"They've actually said to us, 'We could use some health in this area... I'm hearing people crying out for access to better access to mental health care and services," she said.
"It's one of the things that inhibits people from being able to fully enjoy life as they ought to and if we can support the provinces and territories in that I will be very happy."
Get ready for pot surprises
As the Liberal government moves towards legalizing marijuana, the chair of a task-force asked to look into those ramifications is urging flexibility.
Former federal health minister Anne McLellan said surprises are bound to pop up as Canada trends in unknown waters.
For example, she said Colorado underestimated how popular edibles would be with consumers than smoked products and had to reintroduce packaging legislation.
"We will have surprises. They will be our own surprises and what we want to do, and what we made very plain in the report, is that we want governments at all levels to be sufficiently flexible," she said.
"That they are able to go back in, quickly as Colorado did, and recalibrate their system to deal with the surprise."
One of the more controversial headlines to come out of the report was the recommendations to restrict sales to people under the age of 18, despite medical warnings that the brain is still developing them.
McLellan defended the recommendation, arguing higher age limits would simply drive young consumers into the hands of the black market.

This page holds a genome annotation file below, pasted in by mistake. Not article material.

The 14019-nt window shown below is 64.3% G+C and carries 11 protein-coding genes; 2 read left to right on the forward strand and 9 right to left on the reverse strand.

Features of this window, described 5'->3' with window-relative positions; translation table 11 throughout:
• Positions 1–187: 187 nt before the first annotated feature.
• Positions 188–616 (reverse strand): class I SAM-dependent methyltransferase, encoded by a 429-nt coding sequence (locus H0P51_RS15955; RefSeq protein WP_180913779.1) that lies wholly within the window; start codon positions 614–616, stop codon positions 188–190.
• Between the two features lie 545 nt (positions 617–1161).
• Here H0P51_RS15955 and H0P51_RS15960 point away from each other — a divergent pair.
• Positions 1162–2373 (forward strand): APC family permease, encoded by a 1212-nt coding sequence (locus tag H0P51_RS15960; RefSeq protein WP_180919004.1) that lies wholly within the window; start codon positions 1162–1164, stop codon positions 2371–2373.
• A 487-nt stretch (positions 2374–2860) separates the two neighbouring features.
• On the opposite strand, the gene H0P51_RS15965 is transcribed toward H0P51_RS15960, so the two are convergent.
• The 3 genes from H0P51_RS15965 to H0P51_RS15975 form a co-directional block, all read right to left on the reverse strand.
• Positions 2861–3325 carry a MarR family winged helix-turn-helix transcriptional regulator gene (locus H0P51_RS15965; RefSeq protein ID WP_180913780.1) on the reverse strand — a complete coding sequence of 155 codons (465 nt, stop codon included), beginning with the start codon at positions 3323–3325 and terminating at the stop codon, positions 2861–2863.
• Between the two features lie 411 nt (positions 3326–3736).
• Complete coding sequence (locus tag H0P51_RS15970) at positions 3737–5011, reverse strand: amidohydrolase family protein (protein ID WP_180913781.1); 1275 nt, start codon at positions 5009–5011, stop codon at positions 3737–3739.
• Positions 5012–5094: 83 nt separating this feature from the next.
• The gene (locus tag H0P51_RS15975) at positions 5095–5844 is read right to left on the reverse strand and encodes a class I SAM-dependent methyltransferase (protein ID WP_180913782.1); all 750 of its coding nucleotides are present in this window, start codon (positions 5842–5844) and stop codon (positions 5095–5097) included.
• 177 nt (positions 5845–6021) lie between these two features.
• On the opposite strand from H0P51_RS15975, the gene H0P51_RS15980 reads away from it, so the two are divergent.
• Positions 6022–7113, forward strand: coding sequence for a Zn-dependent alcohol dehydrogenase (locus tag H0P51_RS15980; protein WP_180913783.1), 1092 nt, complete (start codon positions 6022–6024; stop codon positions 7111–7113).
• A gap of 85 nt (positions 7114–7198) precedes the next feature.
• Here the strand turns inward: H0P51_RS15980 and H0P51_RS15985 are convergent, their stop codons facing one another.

"We are not naive... the illicit market has an uncanny ability to find a place regardless of what government regulations or law enforcement does," she said. "We would definitely expect that a legalized, regulated regime you will take a significant part of the illicit market out of this area."
Cash-for-access: 'Everything changed'
The so-called cash-for-access controversy following the Liberals reared its head again this week when Canada's ethics watchdog said she wants to question Prime Minister Justin Trudeau about his attendance at certain fundraising events.
The file has filled minutes in Question Period and at news conferences, prompting many to wonder why the Liberals are willing to risk the appearance of wrongdoing for money.
"I don't think you can say there is clearly an appearance," said Eglinton-Lawrence Liberal MP Marco Mendicino.
"You have to look at all the government activity on this and of course we don't just meet with stakeholders in the context of fundraising we meet with many other stakeholders and many other Canadians who don't contribute to the Liberal Party or to any political party."
But our In House panelists believe this week's news will be hard for the Liberals to weather.
"This is significant. It is very rare for a sitting prime minister to be questioned by the ethics commissioner," said The Globe and Mail's Laura Stone.
"This is the last topic before winter break. This is how they closed it. People will remember that."
Earlier this week the prime minister also admitted that government and policies sometimes come up in conversation at these fundraisers, but he doesn't base his decisions on those talks.
"Everything changed when the prime minister just switched the story," said Maclean's John Geddes.
"The Liberals have been saying for weeks , 'Oh we don't talk about serious policies or government business at these things.' Lots of journalists were told that and then the prime minister pulled the rug out from under that story."